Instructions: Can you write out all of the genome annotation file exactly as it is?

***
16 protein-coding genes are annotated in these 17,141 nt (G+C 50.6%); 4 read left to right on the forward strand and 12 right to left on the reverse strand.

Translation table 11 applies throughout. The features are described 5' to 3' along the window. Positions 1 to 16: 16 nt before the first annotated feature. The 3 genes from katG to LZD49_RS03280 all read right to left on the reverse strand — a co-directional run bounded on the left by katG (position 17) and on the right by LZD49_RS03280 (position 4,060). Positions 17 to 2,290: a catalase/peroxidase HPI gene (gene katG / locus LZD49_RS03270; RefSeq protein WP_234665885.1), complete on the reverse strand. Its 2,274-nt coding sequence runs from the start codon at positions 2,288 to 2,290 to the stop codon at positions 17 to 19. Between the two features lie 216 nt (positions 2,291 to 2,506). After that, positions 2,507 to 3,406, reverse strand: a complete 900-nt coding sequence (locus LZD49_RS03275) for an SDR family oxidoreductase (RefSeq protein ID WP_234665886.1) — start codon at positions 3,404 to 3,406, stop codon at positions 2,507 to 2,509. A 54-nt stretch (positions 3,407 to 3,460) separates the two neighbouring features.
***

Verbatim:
16 protein-coding genes are annotated in these 17,141 nt (G+C 50.6%); 4 read left to right on the forward strand and 12 right to left on the reverse strand.

Translation table 11 applies throughout. The features are described 5' to 3' along the window. Positions 1 to 16: 16 nt before the first annotated feature. The 3 genes from katG to LZD49_RS03280 all read right to left on the reverse strand — a co-directional run bounded on the left by katG (position 17) and on the right by LZD49_RS03280 (position 4,060). Positions 17 to 2,290: a catalase/peroxidase HPI gene (gene katG / locus LZD49_RS03270; RefSeq protein WP_234665885.1), complete on the reverse strand. Its 2,274-nt coding sequence runs from the start codon at positions 2,288 to 2,290 to the stop codon at positions 17 to 19. Between the two features lie 216 nt (positions 2,291 to 2,506). After that, positions 2,507 to 3,406, reverse strand: a complete 900-nt coding sequence (locus LZD49_RS03275) for an SDR family oxidoreductase (RefSeq protein ID WP_234665886.1) — start codon at positions 3,404 to 3,406, stop codon at positions 2,507 to 2,509. A 54-nt stretch (positions 3,407 to 3,460) separates the two neighbouring features.